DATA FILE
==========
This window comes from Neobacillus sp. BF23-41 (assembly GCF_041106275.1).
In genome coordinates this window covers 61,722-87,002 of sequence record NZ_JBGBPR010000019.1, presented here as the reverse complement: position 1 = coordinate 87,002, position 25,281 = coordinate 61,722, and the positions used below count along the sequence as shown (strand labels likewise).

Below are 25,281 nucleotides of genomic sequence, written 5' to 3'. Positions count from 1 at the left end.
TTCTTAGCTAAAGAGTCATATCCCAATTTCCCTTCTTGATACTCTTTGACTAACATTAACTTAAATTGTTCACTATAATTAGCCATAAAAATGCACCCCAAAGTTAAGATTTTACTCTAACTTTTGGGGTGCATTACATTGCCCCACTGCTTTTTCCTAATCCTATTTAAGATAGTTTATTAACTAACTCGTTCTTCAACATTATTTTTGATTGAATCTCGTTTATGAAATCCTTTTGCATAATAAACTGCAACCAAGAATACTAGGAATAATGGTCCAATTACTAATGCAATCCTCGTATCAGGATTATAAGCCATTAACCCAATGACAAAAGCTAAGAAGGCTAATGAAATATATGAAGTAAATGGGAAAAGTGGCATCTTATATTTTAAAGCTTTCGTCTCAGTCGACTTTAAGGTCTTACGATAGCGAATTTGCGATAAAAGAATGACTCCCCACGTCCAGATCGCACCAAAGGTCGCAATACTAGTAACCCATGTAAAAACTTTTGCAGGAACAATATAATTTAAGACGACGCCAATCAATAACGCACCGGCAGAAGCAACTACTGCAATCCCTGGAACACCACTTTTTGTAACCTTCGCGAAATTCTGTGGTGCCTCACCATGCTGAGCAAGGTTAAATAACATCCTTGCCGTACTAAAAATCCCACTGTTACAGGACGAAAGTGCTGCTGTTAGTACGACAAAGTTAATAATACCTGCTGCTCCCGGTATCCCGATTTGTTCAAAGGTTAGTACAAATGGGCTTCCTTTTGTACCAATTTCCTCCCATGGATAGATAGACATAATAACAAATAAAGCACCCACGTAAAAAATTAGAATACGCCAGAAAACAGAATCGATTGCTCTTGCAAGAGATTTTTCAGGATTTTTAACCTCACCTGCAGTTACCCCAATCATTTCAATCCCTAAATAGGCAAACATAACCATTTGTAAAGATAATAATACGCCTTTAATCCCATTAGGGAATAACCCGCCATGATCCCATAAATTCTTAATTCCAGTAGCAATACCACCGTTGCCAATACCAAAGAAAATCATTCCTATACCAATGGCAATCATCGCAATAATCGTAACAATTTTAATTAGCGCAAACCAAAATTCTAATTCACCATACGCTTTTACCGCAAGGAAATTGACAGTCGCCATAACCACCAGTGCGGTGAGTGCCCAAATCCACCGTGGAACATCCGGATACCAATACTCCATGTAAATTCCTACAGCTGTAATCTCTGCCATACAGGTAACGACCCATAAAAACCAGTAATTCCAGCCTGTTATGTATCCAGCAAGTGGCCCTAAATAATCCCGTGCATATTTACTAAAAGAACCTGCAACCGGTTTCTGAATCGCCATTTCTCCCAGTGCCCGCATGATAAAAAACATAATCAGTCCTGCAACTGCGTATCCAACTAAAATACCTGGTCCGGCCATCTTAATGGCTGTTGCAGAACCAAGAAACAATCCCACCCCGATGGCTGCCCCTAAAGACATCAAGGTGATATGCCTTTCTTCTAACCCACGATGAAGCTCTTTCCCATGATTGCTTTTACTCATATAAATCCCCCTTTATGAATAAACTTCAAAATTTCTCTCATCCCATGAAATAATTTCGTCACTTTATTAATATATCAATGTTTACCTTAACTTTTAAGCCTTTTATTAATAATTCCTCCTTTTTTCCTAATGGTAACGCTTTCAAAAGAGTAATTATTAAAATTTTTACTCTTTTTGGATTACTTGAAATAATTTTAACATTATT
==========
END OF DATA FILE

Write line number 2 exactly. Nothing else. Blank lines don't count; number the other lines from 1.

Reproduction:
In genome coordinates this window covers 61,722-87,002 of sequence record NZ_JBGBPR010000019.1, presented here as the reverse complement: position 1 = coordinate 87,002, position 25,281 = coordinate 61,722, and the positions used below count along the sequence as shown (strand labels likewise).